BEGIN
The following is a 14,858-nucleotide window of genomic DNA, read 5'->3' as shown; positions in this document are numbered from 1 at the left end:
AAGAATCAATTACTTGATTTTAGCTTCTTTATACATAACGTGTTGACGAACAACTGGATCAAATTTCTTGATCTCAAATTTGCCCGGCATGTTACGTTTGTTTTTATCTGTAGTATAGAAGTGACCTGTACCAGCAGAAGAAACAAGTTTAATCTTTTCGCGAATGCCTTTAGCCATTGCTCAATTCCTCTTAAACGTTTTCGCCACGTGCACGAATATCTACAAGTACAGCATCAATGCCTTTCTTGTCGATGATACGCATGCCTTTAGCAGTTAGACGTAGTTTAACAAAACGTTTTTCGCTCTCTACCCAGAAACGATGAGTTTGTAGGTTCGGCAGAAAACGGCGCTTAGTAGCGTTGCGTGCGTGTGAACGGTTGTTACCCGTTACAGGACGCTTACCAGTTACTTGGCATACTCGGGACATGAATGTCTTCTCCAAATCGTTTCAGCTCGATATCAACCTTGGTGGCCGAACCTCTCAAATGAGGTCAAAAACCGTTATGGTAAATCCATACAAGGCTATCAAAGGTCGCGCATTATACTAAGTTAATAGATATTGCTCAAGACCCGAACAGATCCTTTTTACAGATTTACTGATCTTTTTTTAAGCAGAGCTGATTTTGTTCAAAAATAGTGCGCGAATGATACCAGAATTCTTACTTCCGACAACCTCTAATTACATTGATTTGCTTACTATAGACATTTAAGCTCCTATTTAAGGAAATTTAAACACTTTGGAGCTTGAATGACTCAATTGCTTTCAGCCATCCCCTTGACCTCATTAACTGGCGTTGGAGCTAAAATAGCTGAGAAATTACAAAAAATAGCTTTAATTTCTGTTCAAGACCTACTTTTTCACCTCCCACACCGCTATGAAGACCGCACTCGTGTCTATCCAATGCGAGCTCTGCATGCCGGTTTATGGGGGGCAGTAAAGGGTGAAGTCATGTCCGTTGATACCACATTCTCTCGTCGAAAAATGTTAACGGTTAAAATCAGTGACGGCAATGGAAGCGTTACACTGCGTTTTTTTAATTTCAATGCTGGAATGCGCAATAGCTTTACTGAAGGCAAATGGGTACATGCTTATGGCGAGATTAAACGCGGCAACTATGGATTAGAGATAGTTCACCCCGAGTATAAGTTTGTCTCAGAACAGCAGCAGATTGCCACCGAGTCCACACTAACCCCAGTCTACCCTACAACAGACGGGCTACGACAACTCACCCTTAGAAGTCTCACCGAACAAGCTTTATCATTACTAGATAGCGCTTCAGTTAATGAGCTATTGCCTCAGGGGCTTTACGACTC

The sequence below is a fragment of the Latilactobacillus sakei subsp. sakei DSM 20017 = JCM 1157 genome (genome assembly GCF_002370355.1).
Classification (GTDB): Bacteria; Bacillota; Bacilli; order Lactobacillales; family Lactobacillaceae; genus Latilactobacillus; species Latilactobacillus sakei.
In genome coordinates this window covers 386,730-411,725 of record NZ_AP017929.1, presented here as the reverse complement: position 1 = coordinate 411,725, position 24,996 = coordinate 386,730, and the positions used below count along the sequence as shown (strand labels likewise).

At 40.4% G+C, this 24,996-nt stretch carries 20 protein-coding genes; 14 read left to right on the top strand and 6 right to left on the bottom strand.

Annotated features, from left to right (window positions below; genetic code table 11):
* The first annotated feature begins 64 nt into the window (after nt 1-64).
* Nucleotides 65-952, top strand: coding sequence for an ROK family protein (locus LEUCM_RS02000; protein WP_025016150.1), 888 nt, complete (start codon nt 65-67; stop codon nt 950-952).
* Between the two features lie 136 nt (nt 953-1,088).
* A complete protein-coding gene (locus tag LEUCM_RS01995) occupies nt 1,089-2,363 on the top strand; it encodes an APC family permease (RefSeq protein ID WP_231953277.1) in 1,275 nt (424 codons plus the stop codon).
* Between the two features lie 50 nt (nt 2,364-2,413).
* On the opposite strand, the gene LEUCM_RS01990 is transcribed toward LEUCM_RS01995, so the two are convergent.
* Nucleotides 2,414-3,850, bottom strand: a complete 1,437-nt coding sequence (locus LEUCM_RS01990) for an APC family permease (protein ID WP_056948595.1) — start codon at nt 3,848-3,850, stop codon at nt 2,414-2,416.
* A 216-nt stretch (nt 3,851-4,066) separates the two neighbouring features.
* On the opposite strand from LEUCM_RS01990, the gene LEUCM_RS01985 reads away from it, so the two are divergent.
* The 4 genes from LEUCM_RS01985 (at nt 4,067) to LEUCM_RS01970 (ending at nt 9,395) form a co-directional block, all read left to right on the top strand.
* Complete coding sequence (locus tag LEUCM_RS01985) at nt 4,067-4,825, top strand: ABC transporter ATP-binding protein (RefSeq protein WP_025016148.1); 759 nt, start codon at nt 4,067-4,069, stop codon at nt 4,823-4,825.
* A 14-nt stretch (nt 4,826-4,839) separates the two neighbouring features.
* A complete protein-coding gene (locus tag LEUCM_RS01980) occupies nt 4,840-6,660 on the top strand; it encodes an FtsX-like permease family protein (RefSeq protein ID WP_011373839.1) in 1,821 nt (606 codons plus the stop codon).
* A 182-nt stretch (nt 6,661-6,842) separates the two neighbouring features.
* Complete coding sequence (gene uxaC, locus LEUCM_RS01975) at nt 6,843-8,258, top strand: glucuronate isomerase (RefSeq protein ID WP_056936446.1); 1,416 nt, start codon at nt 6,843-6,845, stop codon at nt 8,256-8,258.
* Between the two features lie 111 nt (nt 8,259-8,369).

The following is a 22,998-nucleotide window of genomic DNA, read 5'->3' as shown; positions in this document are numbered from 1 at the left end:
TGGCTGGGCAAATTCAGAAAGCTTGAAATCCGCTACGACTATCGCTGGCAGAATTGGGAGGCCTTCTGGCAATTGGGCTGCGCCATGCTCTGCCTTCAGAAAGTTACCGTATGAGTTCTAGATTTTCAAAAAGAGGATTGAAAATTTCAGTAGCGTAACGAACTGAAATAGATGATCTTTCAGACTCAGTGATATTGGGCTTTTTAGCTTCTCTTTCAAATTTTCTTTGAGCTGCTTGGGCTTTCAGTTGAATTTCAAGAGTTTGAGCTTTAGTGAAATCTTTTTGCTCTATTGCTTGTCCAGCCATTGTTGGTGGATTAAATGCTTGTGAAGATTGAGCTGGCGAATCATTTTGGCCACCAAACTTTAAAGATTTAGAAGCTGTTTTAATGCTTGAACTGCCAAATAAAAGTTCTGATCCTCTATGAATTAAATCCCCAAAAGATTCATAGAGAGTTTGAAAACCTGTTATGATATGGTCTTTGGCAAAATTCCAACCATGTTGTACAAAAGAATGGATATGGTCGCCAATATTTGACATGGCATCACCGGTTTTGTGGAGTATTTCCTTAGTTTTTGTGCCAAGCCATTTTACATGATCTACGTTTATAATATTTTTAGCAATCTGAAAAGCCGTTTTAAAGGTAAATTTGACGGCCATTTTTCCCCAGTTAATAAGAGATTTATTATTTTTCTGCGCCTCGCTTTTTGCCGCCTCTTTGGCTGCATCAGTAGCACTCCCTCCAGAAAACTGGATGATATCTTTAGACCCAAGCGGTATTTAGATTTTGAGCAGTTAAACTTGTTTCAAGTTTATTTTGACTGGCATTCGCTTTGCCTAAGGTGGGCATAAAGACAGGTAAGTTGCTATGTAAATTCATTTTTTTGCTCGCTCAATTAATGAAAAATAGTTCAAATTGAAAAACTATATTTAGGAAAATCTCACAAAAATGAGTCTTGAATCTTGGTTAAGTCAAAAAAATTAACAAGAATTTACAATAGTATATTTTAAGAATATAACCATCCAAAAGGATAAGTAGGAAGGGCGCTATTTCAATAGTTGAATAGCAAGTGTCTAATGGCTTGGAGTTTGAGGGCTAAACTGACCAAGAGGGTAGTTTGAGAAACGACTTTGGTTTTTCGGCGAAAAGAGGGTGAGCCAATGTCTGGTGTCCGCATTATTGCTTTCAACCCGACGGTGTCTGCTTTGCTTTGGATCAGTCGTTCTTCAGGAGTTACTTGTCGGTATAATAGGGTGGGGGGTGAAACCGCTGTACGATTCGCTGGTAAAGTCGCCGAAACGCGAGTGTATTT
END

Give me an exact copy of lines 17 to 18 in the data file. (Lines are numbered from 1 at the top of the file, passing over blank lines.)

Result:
* The 4 genes from LEUCM_RS01985 (at nt 4,067) to LEUCM_RS01970 (ending at nt 9,395) form a co-directional block, all read left to right on the top strand.
* Complete coding sequence (locus tag LEUCM_RS01985) at nt 4,067-4,825, top strand: ABC transporter ATP-binding protein (RefSeq protein WP_025016148.1); 759 nt, start codon at nt 4,067-4,069, stop codon at nt 4,823-4,825.